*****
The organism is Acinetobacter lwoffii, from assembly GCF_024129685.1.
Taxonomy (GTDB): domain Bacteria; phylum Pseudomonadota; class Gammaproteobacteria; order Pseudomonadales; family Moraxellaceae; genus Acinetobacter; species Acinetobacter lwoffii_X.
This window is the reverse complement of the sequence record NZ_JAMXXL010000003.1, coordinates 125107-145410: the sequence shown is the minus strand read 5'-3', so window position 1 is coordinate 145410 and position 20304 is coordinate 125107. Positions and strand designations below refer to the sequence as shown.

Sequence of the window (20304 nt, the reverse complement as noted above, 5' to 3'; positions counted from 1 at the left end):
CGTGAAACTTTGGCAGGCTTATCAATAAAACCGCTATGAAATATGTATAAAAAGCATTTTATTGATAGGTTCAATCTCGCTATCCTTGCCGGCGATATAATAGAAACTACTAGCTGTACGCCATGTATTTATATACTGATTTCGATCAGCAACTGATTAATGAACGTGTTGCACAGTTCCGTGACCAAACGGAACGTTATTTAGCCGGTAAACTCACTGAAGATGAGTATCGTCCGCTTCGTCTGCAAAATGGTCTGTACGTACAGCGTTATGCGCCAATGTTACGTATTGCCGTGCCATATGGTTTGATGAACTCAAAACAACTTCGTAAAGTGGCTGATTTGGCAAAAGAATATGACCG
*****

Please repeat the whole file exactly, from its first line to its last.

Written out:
The organism is Acinetobacter lwoffii, from assembly GCF_024129685.1.
Taxonomy (GTDB): domain Bacteria; phylum Pseudomonadota; class Gammaproteobacteria; order Pseudomonadales; family Moraxellaceae; genus Acinetobacter; species Acinetobacter lwoffii_X.
This window is the reverse complement of the sequence record NZ_JAMXXL010000003.1, coordinates 125107-145410: the sequence shown is the minus strand read 5'-3', so window position 1 is coordinate 145410 and position 20304 is coordinate 125107. Positions and strand designations below refer to the sequence as shown.

Sequence of the window (20304 nt, the reverse complement as noted above, 5' to 3'; positions counted from 1 at the left end):
CGTGAAACTTTGGCAGGCTTATCAATAAAACCGCTATGAAATATGTATAAAAAGCATTTTATTGATAGGTTCAATCTCGCTATCCTTGCCGGCGATATAATAGAAACTACTAGCTGTACGCCATGTATTTATATACTGATTTCGATCAGCAACTGATTAATGAACGTGTTGCACAGTTCCGTGACCAAACGGAACGTTATTTAGCCGGTAAACTCACTGAAGATGAGTATCGTCCGCTTCGTCTGCAAAATGGTCTGTACGTACAGCGTTATGCGCCAATGTTACGTATTGCCGTGCCATATGGTTTGATGAACTCAAAACAACTTCGTAAAGTGGCTGATTTGGCAAAAGAATATGACCG